Roughly 258,000 Pennsylvanians whose health insurance premiums are subsidized by the government under the Affordable Care Act had a lot at stake Tuesday as members of two federal courts debated whether the wording of the federal health care law prevents the government from offering financial assistance to low- and middle-income Americans in states that use the federally run health insurance exchange.
To the ire of Democrats and health care overhaul advocates, a federal appeals court panel in Washington, D.C., handed down a 2-1 decision Tuesday declaring that eligible residents of states that use the health insurance marketplace run by the federal government — like Pennsylvania — may not receive government subsidies for their premiums under the ACA.
The ruling of the three-judge panel, part of the U.S. Court of Appeals for the D.C. Circuit, was not made by the full court, but if upheld, it could jeopardize billions of dollars in insurance subsidies provided by the government.
John McDonough, a professor at the Harvard School of Public Health, called the chance that the full D.C. court will uphold the panel’s decision “highly remote,” noting that other courts have found the subsidies to be legally sound. Just hours after the panel issued its decision, the U.S. Court of Appeals for the Fourth Circuit in Richmond, Va., issued a ruling that directly contradicted the D.C. panel’s findings and upheld the same subsidies.
This debate surrounding the ACA, highlighted by the two conflicting decisions Tuesday, calls into question the legality of financial assistance currently enjoyed by hundreds of thousands of Pennsylvanians. Of the roughly 318,000 Pennsylvanians enrolled in health insurance plans through the federal insurance exchange, 81 percent receive financial assistance from the government in paying their premiums, according to the U.S. Department of Health and Human Services.
Highmark, the leading health care company in Pennsylvania, has 177,000 health plan members in the state who are enrolled through the ACA, according to spokesman Aaron Billger.
He said 131,000 are enrolled through the federal insurance exchange, and 80 percent of those 131,000 receive financial assistance.
Pennsylvania is one of three dozen states whose governments declined to set up state-run marketplaces for health insurance following the 2010 passage of the ACA — dubbed “Obamacare” by critics — leaving state residents to enroll under the law through the federal insurance marketplace.
The appeals court panel in D.C. on Tuesday argued that the wording of the law prevents the government from offering financial assistance to eligible Americans in the 36 states that use the federal marketplace rather than state-run exchanges.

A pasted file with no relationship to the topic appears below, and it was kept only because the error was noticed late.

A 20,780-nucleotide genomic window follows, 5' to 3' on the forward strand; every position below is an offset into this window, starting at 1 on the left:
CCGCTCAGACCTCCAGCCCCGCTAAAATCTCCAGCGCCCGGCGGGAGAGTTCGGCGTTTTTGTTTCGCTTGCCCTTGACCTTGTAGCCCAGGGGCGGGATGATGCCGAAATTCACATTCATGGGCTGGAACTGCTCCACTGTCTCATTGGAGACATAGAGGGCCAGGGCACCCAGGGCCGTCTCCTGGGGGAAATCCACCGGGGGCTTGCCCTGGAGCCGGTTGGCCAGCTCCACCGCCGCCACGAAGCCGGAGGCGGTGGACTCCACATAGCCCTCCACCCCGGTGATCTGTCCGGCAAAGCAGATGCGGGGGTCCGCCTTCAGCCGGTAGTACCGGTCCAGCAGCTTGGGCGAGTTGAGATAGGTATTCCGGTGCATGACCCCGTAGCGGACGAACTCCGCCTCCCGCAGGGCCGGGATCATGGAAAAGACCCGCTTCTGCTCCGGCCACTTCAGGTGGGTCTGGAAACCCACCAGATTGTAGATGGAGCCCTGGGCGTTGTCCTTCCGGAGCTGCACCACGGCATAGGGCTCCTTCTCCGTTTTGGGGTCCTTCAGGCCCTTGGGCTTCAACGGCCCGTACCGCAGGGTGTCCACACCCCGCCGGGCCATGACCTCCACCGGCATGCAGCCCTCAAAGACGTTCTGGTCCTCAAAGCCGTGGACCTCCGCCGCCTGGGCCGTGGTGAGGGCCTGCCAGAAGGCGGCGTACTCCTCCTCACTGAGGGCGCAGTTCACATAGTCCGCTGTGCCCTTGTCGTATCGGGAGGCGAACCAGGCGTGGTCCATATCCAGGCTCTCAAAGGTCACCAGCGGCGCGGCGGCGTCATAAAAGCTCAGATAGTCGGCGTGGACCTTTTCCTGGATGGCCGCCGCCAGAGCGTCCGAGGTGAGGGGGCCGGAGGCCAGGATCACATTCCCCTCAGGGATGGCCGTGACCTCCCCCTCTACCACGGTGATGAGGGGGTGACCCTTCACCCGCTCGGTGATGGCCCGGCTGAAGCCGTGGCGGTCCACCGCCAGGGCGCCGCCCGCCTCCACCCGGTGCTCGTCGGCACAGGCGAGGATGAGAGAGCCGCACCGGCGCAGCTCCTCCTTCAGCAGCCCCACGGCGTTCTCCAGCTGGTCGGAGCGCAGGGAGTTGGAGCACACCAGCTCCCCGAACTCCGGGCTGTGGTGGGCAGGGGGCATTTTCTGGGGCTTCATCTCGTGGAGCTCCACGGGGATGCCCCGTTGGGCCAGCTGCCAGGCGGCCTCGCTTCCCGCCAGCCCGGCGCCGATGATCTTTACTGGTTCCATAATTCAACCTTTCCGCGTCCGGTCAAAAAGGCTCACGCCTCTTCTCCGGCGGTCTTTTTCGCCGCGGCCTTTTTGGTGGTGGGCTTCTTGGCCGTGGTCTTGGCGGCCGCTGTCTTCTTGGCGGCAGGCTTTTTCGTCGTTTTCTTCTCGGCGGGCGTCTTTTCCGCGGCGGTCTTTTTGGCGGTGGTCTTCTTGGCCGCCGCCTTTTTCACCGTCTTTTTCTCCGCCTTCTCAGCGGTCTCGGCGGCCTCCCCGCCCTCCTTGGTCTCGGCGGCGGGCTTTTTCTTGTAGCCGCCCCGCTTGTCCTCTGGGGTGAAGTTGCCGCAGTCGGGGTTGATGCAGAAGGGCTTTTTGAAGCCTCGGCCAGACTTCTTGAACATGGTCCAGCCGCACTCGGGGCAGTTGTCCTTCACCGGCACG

The court in Richmond came to the opposite conclusion.
Tuesday’s rulings will have no immediate impact on Pennsylvania residents currently enrolled under the health care law, experts and advocates said.
Anyone who purchased their insurance plans through the federal exchange and whose premiums are currently subsidized by the government will continue to receive that financial assistance despite the panel ruling. And calling the D.C. panel’s decision incorrect, Obama administration officials vowed Tuesday that those eligible policyholders would continue to receive aid.
Residents, then, will remain virtually unaffected as the case continues to work its way through the courts.
“It’s important for consumers to know that this ruling does not affect the financial assistance that they may have received,” said Bill England, the Pennsylvania state director for the health care advocacy group Enroll America. “It’s very complex, and all of us are just going to have to wait and see how it exactly plays out.”
If the subsidies were ultimately struck down, such a decision would affect a significant number of people in the state.
“We’re talking about hundreds of thousands of Pennsylvanians,” said Antoinette Kraus, director of the Pennsylvania Health Access Network, a group that advocates for expanding coverage to uninsured people throughout the state. “There’s a real fear that if this were overturned, folks would lose access to their health insurance coverage.”
Across the country, 6.7 million people enrolled receive advance premium tax credits for marketplace coverage. That’s 85 percent of all people who signed up under the law. Seventy percent of them — 4.7 million people — get tax credits through the federal marketplace.
Madeline R. Conway: email@example.com, 412-263-1714 or on Twitter @MadelineRConway. The Washington Post contributed.